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Plan B

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Because job security is a past reality, it’s crucial to not only have a plan but a back up plan as well.

My favourite modern fairy tale begins with “Once upon a time there was a secure job.” That’s why it’s crucial to not only have a plan, but to have a plan B as well. That’s right — B is for back-up plan.

If you’re Paris Hilton, the extent of your plan B is having a Visa card in your wallet in case Tiffany’s doesn’t accept your American Express card.

But for those of us who aren’t heirs to the Hilton fortune and have to work to support ourselves, or our families, our plan Bs are a little more complex and a lot more important.

We live in a world where there are no guarantees and a lot of what-ifs — just ask any of the many technology professionals who used to work in California’s Silicon Valley.

Many thought they would ride the tech wave to early retirement, but instead they ended up with early unemployment.

“Less than 10 per cent of us achieve our goals or reach our desired destination with our original plan, which is why a plan B is key,” says Tim Cork, senior vice-president of the career transition and outplacement firm NEXCareer in Toronto.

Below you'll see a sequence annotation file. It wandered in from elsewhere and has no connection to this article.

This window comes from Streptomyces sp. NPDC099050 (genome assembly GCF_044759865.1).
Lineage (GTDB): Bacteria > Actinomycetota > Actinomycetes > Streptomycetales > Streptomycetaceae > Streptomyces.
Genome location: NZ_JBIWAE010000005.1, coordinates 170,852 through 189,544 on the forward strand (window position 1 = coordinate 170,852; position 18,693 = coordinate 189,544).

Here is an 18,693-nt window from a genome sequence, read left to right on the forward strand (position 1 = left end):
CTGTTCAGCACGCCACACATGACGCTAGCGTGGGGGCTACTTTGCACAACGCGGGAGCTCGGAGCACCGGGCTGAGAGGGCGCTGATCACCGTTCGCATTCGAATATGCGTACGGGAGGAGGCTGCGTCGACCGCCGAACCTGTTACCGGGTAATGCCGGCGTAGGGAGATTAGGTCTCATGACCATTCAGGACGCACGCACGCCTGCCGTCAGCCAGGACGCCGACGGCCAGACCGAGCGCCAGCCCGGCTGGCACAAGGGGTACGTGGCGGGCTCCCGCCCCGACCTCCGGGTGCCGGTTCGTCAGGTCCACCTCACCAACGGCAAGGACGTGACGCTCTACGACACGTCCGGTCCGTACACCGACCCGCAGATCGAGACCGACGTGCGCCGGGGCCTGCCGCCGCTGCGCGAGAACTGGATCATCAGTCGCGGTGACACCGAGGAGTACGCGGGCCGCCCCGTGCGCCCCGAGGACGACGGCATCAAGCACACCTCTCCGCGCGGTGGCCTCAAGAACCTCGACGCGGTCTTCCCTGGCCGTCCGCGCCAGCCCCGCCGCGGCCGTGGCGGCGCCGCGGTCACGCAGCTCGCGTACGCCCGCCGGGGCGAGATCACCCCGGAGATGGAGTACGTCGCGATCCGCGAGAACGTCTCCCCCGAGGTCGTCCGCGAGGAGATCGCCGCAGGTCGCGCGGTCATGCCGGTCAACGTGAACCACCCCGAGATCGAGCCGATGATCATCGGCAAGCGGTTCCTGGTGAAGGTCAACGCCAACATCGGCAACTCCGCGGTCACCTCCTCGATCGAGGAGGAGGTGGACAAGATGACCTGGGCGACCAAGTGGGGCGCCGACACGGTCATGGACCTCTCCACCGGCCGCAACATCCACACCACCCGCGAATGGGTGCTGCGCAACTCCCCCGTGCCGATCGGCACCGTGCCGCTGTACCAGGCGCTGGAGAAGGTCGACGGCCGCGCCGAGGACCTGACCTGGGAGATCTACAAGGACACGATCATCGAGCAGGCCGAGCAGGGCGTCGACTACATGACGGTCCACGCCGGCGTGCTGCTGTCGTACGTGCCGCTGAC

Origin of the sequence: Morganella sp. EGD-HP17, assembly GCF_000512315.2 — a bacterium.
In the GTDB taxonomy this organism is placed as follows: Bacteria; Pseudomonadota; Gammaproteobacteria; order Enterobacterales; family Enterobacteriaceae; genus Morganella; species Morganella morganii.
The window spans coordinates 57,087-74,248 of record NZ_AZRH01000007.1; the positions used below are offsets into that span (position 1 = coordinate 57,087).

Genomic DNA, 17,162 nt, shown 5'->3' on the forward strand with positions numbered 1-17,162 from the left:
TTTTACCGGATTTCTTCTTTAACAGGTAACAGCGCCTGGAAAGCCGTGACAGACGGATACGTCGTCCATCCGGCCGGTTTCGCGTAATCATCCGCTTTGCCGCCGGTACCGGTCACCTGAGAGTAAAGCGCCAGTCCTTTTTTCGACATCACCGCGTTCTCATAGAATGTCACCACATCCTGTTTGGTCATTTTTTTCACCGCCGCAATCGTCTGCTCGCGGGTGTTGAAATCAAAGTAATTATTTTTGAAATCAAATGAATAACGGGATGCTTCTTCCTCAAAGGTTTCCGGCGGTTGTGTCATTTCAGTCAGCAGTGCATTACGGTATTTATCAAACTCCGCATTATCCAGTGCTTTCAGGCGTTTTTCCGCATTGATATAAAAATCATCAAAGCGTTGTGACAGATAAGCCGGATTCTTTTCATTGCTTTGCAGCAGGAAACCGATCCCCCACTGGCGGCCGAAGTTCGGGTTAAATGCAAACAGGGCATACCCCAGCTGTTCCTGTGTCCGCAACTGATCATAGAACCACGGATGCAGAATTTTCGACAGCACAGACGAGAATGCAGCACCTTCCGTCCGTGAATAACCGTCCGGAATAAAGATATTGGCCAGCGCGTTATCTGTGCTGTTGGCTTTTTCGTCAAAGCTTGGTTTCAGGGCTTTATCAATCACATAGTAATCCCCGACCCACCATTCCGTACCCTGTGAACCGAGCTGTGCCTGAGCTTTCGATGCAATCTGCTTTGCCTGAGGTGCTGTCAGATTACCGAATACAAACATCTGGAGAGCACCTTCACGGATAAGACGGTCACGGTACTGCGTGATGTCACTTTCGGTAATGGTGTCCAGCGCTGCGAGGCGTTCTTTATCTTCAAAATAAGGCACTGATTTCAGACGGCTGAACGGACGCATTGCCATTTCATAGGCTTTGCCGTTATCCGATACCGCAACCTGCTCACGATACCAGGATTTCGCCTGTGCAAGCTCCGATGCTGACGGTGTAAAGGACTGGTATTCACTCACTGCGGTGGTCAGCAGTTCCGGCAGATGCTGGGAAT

“We face all kinds of uncertainty in our work-life for which we have no control. Like in sailing, the direction of the winds can’t be changed, but we can adjust our sail, through plan B, and take a different tack,” says Cork.

But plan Bs’ importance isn’t only about increasing your chances of reaching your goals, it’s about helping you to be flexible and thus providing yourself with a sense of personal security. It’s knowing that if things don’t work out with what you’re doing at present, there’s always a fall-back plan and you’ll be OK no matter what happens.

“Those people that have plan Bs aren’t hit as hard and bounce back faster when they do lose their job, because they can say to themselves: OK, I may have lost my job, but now I can go back to school, or write my book, or temporarily work at my old job, etc.,” says Francine Hoffman, a professional business mentor and consultant in Richmond Hill.

“I know that if my business fails tomorrow I can always go back to selling real estate, which is what I did prior to what I do now. I have kept my licence active, just in case,” said Hoffman.

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